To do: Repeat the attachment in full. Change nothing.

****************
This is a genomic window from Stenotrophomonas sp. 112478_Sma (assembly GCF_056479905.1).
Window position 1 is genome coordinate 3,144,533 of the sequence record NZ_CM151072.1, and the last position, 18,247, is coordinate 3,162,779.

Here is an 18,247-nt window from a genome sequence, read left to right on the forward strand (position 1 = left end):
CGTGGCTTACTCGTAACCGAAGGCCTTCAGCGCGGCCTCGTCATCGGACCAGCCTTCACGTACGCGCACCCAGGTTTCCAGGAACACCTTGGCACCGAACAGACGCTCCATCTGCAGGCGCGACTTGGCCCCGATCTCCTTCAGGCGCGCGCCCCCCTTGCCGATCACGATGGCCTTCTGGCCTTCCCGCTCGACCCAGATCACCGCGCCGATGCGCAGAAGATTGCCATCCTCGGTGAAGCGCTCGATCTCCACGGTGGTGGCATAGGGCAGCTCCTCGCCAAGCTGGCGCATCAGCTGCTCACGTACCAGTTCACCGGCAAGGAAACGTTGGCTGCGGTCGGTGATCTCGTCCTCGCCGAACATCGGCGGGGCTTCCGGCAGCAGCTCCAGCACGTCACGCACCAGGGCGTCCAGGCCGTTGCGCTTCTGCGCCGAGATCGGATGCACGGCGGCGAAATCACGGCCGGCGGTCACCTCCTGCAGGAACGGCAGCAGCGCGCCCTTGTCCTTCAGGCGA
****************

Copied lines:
This is a genomic window from Stenotrophomonas sp. 112478_Sma (assembly GCF_056479905.1).
Window position 1 is genome coordinate 3,144,533 of the sequence record NZ_CM151072.1, and the last position, 18,247, is coordinate 3,162,779.

Here is an 18,247-nt window from a genome sequence, read left to right on the forward strand (position 1 = left end):
CGTGGCTTACTCGTAACCGAAGGCCTTCAGCGCGGCCTCGTCATCGGACCAGCCTTCACGTACGCGCACCCAGGTTTCCAGGAACACCTTGGCACCGAACAGACGCTCCATCTGCAGGCGCGACTTGGCCCCGATCTCCTTCAGGCGCGCGCCCCCCTTGCCGATCACGATGGCCTTCTGGCCTTCCCGCTCGACCCAGATCACCGCGCCGATGCGCAGAAGATTGCCATCCTCGGTGAAGCGCTCGATCTCCACGGTGGTGGCATAGGGCAGCTCCTCGCCAAGCTGGCGCATCAGCTGCTCACGTACCAGTTCACCGGCAAGGAAACGTTGGCTGCGGTCGGTGATCTCGTCCTCGCCGAACATCGGCGGGGCTTCCGGCAGCAGCTCCAGCACGTCACGCACCAGGGCGTCCAGGCCGTTGCGCTTCTGCGCCGAGATCGGATGCACGGCGGCGAAATCACGGCCGGCGGTCACCTCCTGCAGGAACGGCAGCAGCGCGCCCTTGTCCTTCAGGCGA